Confessions of a subprime lender: 3 bad loans

In his new book, author and ex-lender Richard Bitner owns up to some of his worst mistakes, offering an inside look at how his firm issued bad mortgages.

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By Les Christie, CNNMoney.com staff writer

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Richard Bitner
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NEW YORK (CNNMoney.com) -- Richard Bitner opened his own mortgage shop in 2000, and had the good fortune to bail out of the business in 2005, before the housing crisis hit.

He saw the shoddy lending practices that got us into this crisis first hand, and has chronicled them in his book, "Confessions of a Subprime Lender." By the time he quit, said Bitner, "Lending practices had gone from borderline questionable to almost ludicrous."

He and his two partners ran Dallas-based Kellner Mortgage Investment, a small subprime lender that issued about $250 million in loans annually. The firm worked through independent mortgage brokers, and then sold the loans it closed to investors or to larger lenders, such as Countrywide Financial, which was recently bought by Bank of America (BAC, Fortune 500).

Bitner, like so many other subprime lenders, was drawn to the field by the fat profits it promised - these loans paid three to five times more than prime loans. But, says the 41 year-old married father of two, he also took pride in the idea that he was helping people with damaged credit become homeowners.

Still, things eventually got out of control.

The last straw

One of Bitner's last clients, which he says was turning point for him, was Johnny Cutter and his wife Patti, from South Carolina. The deal illustrated what had become the fundamental problem with subprime lending: Nobody was bothering to determine whether borrowers could actually afford to make their payments. And so the Cutters, like millions of others, became a foreclosure waiting to happen.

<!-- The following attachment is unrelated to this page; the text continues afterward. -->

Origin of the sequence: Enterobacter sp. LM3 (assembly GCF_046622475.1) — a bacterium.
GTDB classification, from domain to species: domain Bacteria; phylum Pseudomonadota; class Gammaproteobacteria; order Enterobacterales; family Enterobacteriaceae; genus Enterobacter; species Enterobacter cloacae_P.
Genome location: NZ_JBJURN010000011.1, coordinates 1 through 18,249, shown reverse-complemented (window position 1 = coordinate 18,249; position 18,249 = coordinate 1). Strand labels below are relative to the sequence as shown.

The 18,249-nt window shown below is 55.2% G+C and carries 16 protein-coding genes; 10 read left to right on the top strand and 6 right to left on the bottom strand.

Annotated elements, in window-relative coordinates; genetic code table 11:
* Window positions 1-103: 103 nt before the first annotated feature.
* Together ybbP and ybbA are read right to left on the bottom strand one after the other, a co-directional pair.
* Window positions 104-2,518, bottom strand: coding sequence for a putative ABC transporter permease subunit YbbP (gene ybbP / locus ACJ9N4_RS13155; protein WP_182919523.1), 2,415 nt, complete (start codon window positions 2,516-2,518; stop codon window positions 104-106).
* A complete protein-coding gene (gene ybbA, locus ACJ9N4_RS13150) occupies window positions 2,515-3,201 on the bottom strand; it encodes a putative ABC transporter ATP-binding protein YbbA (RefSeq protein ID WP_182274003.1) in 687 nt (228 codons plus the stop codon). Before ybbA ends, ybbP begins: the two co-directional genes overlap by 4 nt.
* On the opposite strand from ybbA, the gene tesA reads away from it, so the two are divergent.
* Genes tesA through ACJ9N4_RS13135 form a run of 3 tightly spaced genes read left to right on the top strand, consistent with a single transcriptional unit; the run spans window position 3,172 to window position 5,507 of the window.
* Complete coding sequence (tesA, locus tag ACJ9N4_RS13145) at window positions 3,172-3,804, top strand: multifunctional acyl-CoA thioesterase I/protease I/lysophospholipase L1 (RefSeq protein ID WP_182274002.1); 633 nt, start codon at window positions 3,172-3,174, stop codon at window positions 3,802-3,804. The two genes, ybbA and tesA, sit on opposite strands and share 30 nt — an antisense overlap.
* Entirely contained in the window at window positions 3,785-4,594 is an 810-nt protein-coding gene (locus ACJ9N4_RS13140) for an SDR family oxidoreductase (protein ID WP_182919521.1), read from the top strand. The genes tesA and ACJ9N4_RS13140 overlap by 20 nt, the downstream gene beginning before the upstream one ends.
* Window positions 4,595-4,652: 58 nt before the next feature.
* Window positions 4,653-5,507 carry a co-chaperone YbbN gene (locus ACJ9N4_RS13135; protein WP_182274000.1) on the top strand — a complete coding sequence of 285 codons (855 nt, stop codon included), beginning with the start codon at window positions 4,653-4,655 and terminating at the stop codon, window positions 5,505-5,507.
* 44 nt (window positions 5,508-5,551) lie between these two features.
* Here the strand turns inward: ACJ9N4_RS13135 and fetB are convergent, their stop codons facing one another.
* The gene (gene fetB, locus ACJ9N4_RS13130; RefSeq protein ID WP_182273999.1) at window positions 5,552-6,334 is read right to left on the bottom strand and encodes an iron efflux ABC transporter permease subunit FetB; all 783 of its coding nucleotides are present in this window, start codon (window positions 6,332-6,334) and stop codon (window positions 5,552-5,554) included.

"What really got to me," said Bitner, "is that we [usually] put people in positions to not fail. This loan didn't fit that."

The Cutters wanted a loan to buy a newly built, 1,800 square-foot house, but had been turned down for a mortgage twice because of bad credit. After that, they scrimped for three years and saved enough for a 5% down payment.

But, they still had only $2,200 in combined net monthly income, poor credit and employment histories, almost zero savings and no history of even paying rent. Their mortgage payment, property taxes and insurance came to $1,500, leaving them just $700 a month for all other expenses.

Patti fell ill right after the closing and the couple never made a single payment. Since the Cutters defaulted immediately, Kellner Mortgage was contractually obligated to buy the loan back from the investor it was sold to. That was a huge expense for the small lender.

When Bitner reviewed the loan to find out where his company went wrong he was shocked to see that, technically, no mistakes were made.

Neither the borrower nor the mortgage broker did anything dishonest or fraudulent to obtain the loan. The home's appraised value was correct, and the income stated on the application was accurate.

But the fact was that the Cutters simply didn't have enough income to handle this mortgage - the loan never would have been approved a few years earlier.